Sunday, March 13, 2011


A framed photograph of a kind eyed man in a military uniform was displayed on the wall to the right of a pair of windows in the small extra bedroom where I played dress up as a child and hosted tea parties for my dolls. On the left a younger version of my mother holding a baby on her lap looked down on my dolly’s tea from a matching frame. These faces, separated by more than just windows, were my constant companions. The quiet little room away from the bustle of the household was my favorite place to play perhaps because I felt the deep, abiding love radiating from the photographs and filling the room. I liked to pretend that I, not my older sister, was the baby in the photo and the young man with the gentle smile was my father.

The man in the photo was always a part of my life. We visited Joe’s grave every Memorial Day and my mother often spoke of him. On certain days during the year, she would mention a birthday or special anniversary and I could see from the far away look in her eyes that she was in another time and place.

I don’t remember when I first realized my birth was in a way connected to his death. Sometime in my childhood I learned that if it hadn’t been for a horrific plane crash, just weeks before the end of WW II, I never would have been born. My mother would not have married my father, the little room would not be my playroom, and a different family would be living together in my house – Joe, Beth, and Judy with a different baby brother or sister.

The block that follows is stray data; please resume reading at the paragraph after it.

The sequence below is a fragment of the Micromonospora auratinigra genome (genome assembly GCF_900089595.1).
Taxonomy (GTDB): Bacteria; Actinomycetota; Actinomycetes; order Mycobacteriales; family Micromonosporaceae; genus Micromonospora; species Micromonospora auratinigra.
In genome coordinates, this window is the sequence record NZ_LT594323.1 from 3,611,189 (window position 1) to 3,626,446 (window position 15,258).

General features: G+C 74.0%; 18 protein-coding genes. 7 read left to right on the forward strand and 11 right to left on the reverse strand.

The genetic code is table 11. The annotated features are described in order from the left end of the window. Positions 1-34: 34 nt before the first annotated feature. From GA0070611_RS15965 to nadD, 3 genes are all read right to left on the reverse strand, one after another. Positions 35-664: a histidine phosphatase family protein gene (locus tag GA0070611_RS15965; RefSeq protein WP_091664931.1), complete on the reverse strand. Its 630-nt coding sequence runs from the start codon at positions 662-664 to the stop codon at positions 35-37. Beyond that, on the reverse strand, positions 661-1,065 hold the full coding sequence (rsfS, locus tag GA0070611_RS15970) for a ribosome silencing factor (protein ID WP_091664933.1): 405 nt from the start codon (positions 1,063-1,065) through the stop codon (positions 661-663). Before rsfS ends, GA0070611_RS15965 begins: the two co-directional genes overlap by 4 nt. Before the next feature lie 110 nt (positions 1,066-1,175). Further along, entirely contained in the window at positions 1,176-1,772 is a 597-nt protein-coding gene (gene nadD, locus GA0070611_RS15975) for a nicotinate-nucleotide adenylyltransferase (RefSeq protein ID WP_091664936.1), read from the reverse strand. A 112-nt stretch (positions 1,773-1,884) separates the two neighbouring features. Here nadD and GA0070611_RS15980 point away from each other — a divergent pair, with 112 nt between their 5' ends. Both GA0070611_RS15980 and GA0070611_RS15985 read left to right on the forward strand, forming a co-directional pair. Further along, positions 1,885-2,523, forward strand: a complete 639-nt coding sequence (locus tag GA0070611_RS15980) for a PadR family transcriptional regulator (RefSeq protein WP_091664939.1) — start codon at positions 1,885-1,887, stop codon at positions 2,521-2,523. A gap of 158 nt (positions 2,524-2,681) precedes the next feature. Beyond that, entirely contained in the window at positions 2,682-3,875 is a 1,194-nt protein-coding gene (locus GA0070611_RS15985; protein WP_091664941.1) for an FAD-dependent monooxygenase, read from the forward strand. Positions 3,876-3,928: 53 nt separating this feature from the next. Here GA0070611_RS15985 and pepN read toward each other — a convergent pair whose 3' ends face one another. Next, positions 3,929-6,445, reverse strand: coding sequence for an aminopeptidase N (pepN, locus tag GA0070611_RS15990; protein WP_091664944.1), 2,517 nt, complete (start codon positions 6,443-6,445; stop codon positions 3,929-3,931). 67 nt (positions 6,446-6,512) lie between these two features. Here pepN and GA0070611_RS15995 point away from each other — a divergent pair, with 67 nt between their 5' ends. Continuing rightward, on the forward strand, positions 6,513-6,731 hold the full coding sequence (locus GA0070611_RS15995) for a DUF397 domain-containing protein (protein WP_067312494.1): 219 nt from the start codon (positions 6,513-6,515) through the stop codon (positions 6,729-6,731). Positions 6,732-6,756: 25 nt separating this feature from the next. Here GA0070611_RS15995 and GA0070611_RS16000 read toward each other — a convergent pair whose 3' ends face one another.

Because the story behind the photographs in my childhood playroom has always fascinated me, I have been hungry for more information. A few years ago I researched WWII and the role Joe, a B-17 co-pilot, played while based at an Eighth Air Force field located on England’s East Coast. I found a list of his missions and names of fellow crew members, I read memoirs written by other men, and I talked to the sole survivor of the mid-air collision that took Joe’s life.

In all my research and wondering, nothing has touched me more deeply than reading the letters Joe and Beth exchanged between November 1944 and the day he died March 14, 1945. This past week as I reread all of Joe’s letters I was moved again by an unfulfilled dream lost forever in the rubble of war.
The thing I want most is a chance to come home to you and live in a free world that is peaceful and happy. I love you so very much sweetheart and am just marking time till I can be with you, then I can start to live again. Take good care of both of my girls for me. I love you both and will always be yours only. All my love, your Joe

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